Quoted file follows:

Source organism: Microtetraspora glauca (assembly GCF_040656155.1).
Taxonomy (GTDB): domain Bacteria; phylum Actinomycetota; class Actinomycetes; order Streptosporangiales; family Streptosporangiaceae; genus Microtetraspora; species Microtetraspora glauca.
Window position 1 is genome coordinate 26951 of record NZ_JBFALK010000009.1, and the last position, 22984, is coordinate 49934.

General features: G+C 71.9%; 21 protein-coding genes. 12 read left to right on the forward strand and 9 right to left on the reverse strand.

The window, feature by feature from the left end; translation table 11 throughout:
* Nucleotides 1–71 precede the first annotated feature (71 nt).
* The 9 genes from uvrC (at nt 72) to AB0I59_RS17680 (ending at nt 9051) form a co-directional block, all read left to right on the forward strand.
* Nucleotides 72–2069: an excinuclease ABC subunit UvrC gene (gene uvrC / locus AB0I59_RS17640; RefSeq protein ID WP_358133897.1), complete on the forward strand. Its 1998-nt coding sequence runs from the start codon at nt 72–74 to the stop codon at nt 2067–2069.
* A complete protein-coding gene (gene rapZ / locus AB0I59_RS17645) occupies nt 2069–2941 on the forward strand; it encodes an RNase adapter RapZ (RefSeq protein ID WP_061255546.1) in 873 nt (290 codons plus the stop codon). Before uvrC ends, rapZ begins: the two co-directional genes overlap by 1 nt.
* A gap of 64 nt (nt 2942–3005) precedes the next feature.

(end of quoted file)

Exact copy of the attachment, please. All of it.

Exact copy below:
Source organism: Microtetraspora glauca (assembly GCF_040656155.1).
Taxonomy (GTDB): domain Bacteria; phylum Actinomycetota; class Actinomycetes; order Streptosporangiales; family Streptosporangiaceae; genus Microtetraspora; species Microtetraspora glauca.
Window position 1 is genome coordinate 26951 of record NZ_JBFALK010000009.1, and the last position, 22984, is coordinate 49934.

General features: G+C 71.9%; 21 protein-coding genes. 12 read left to right on the forward strand and 9 right to left on the reverse strand.

The window, feature by feature from the left end; translation table 11 throughout:
* Nucleotides 1–71 precede the first annotated feature (71 nt).
* The 9 genes from uvrC (at nt 72) to AB0I59_RS17680 (ending at nt 9051) form a co-directional block, all read left to right on the forward strand.
* Nucleotides 72–2069: an excinuclease ABC subunit UvrC gene (gene uvrC / locus AB0I59_RS17640; RefSeq protein ID WP_358133897.1), complete on the forward strand. Its 1998-nt coding sequence runs from the start codon at nt 72–74 to the stop codon at nt 2067–2069.
* A complete protein-coding gene (gene rapZ / locus AB0I59_RS17645) occupies nt 2069–2941 on the forward strand; it encodes an RNase adapter RapZ (RefSeq protein ID WP_061255546.1) in 873 nt (290 codons plus the stop codon). Before uvrC ends, rapZ begins: the two co-directional genes overlap by 1 nt.
* A gap of 64 nt (nt 2942–3005) precedes the next feature.